This work draws on a wide range of Chinese and Japanese sources to analyse the uncertain loyalties and complex internal pressures that drove Sino-Japanese interaction in prewar north China. It examines the shifting understandings of the North China problem in its practical, political and moral aspects, and challenges existing assumptions concerning Chinese relations with Japan and their impact on domestic politics.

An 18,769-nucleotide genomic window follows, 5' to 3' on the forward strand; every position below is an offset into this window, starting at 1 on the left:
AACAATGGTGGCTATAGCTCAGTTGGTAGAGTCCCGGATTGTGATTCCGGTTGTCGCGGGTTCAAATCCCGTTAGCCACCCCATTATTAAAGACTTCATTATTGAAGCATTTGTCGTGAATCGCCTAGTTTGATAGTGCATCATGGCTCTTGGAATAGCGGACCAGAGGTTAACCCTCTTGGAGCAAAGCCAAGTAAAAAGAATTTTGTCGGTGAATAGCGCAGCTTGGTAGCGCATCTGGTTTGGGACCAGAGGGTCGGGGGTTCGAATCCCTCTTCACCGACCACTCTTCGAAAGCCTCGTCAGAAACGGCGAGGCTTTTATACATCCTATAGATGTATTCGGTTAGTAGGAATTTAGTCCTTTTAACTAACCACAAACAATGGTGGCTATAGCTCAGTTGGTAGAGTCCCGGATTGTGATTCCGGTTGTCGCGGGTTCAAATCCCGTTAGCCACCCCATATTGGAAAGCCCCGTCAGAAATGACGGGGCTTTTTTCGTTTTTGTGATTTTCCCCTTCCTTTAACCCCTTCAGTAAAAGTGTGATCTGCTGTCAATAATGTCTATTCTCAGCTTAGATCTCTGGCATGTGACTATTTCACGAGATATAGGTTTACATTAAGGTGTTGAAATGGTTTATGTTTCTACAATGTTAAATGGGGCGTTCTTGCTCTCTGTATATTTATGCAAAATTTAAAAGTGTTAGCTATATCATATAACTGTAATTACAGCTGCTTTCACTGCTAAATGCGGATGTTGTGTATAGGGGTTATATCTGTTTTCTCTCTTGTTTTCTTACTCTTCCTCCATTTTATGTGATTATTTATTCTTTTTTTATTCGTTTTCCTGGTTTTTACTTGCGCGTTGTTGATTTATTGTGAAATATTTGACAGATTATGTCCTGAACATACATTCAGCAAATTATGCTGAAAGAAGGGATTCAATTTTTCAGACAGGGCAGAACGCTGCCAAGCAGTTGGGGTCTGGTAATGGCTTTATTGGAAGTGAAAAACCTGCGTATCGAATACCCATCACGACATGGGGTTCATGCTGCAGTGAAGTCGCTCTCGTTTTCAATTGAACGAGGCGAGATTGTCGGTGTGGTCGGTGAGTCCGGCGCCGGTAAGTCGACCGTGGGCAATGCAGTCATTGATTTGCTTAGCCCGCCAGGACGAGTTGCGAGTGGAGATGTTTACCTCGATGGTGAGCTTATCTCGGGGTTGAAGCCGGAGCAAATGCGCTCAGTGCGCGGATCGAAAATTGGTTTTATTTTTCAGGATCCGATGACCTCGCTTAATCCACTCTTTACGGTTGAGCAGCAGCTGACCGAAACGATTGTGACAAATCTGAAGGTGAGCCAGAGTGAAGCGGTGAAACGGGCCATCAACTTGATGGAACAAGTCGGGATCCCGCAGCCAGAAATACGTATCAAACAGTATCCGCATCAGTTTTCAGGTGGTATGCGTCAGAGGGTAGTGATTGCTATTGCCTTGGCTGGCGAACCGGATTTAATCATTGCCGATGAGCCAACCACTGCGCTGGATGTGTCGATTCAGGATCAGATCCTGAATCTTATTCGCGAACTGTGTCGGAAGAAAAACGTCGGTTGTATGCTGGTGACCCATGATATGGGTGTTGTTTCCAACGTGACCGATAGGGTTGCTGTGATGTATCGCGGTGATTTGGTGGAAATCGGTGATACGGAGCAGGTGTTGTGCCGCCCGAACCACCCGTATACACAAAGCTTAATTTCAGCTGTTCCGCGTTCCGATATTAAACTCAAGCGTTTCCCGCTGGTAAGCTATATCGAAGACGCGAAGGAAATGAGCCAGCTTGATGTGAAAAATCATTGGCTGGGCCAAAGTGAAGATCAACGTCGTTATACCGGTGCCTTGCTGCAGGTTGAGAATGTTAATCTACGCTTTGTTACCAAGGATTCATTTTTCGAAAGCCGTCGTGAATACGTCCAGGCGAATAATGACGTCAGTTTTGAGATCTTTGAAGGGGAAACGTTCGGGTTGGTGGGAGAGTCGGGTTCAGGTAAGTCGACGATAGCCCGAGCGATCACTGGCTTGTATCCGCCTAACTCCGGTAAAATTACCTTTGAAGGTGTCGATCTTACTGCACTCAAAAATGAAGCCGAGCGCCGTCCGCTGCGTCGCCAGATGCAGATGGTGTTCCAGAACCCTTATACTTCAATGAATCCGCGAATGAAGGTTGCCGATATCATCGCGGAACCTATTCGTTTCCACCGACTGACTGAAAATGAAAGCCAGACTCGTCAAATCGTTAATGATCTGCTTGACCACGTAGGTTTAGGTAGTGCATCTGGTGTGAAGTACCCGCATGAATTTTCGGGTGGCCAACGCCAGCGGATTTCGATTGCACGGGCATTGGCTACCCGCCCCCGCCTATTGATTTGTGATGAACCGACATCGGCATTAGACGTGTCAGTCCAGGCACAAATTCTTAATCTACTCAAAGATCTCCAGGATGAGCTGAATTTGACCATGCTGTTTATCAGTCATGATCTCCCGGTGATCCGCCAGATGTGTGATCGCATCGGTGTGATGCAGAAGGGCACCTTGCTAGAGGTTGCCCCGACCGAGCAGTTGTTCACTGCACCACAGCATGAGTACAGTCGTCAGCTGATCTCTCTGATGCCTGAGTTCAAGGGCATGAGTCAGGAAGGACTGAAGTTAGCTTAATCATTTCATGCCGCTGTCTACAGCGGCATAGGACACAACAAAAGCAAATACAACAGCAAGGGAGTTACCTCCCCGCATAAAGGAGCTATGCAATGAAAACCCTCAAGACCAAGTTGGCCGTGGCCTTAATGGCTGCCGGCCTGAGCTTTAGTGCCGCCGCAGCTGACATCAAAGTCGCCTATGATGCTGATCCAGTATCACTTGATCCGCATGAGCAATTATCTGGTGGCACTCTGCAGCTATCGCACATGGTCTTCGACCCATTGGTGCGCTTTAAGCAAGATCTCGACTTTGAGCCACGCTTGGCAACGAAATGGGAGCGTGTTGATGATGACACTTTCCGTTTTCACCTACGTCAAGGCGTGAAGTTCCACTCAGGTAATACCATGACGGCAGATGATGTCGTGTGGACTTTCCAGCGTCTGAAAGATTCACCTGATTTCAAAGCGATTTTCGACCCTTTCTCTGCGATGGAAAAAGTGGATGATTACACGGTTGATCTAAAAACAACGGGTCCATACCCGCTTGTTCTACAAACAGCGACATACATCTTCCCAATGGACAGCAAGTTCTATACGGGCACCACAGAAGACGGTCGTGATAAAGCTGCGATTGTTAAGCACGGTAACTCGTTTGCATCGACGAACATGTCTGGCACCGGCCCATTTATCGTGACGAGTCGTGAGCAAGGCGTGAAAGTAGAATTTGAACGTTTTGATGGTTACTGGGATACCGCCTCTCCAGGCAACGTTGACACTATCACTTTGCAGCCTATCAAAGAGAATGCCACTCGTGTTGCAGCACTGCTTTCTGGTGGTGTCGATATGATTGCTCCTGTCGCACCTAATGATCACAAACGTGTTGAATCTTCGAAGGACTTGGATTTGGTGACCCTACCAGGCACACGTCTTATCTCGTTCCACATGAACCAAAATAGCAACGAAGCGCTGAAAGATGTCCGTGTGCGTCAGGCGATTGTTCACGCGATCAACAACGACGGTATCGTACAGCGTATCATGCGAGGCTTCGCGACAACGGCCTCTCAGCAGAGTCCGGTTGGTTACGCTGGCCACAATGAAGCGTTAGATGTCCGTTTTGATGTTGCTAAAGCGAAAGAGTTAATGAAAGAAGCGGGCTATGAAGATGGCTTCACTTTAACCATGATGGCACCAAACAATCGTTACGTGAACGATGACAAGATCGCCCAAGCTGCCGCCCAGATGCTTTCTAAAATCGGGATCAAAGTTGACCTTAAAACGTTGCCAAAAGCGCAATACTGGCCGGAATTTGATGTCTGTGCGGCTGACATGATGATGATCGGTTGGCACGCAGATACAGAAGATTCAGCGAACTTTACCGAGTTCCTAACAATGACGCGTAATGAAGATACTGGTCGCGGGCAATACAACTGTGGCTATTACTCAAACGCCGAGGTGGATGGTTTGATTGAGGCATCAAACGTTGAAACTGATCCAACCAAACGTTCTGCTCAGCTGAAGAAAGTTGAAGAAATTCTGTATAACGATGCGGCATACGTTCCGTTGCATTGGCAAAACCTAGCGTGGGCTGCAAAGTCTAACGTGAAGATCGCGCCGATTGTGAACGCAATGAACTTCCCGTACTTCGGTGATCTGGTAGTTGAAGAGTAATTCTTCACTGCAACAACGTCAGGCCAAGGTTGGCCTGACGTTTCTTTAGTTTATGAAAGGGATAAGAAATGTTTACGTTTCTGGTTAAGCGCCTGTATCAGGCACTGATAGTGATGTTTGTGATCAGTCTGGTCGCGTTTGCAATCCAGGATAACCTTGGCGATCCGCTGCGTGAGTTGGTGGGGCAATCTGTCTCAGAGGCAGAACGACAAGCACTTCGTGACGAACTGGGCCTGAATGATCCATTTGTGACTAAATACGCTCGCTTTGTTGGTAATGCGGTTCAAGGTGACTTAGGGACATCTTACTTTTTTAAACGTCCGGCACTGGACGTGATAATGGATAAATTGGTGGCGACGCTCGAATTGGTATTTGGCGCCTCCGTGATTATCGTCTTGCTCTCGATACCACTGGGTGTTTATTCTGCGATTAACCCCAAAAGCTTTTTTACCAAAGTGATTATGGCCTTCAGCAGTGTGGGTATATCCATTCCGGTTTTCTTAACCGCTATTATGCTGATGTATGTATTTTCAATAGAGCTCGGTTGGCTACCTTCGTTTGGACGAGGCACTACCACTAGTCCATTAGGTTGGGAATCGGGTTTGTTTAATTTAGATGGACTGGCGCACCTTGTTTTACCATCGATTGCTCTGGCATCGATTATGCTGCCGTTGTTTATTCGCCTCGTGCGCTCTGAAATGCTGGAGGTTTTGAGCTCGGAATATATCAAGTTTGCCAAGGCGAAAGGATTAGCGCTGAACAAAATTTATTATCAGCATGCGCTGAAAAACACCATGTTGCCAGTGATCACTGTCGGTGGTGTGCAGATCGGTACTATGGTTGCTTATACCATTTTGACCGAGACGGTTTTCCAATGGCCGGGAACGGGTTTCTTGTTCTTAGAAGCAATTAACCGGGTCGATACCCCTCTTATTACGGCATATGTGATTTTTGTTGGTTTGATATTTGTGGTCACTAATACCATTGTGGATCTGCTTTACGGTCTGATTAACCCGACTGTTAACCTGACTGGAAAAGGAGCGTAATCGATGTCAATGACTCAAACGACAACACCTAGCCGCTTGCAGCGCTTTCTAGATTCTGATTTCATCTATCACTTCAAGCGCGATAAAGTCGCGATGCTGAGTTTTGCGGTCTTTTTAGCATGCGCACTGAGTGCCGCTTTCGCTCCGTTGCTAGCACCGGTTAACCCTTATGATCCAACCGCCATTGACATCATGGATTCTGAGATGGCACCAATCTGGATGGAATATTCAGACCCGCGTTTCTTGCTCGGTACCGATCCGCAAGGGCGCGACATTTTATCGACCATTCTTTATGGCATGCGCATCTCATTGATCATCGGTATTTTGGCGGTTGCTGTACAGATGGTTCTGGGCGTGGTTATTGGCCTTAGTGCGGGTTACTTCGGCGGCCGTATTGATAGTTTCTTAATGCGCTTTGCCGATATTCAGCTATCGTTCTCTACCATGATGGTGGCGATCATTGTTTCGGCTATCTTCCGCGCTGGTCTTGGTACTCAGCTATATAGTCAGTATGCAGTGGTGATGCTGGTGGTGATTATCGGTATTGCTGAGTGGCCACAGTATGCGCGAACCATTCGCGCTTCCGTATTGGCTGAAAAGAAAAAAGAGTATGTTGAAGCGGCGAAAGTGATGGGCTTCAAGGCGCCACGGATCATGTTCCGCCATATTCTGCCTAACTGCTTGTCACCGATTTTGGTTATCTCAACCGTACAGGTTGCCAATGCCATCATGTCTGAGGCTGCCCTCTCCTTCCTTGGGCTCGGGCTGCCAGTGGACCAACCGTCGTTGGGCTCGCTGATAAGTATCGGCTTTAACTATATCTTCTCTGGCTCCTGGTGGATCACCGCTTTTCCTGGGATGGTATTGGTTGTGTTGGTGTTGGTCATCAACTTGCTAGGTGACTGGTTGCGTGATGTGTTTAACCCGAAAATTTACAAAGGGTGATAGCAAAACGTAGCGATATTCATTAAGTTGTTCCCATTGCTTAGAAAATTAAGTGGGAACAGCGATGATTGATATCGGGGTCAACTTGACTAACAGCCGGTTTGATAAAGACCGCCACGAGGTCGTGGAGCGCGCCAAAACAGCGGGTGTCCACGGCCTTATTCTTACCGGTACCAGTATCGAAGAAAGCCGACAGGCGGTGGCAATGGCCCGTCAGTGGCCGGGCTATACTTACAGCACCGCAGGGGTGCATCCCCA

'A welcome addition to the slowly growing literature on the effects of Japanese encroachment on Chinese politics in the 1930s... Marjorie Dryburgh has written an innovative and thoughtful study of a topic which has received far less attention than it deserves. Her book is recommended reading for all those interested in the turbulent relationship between China and Japan in the early twentieth century, as well as the tensions within domestic Chinese politics during that period.' - Journal of the Royal Asiatic Society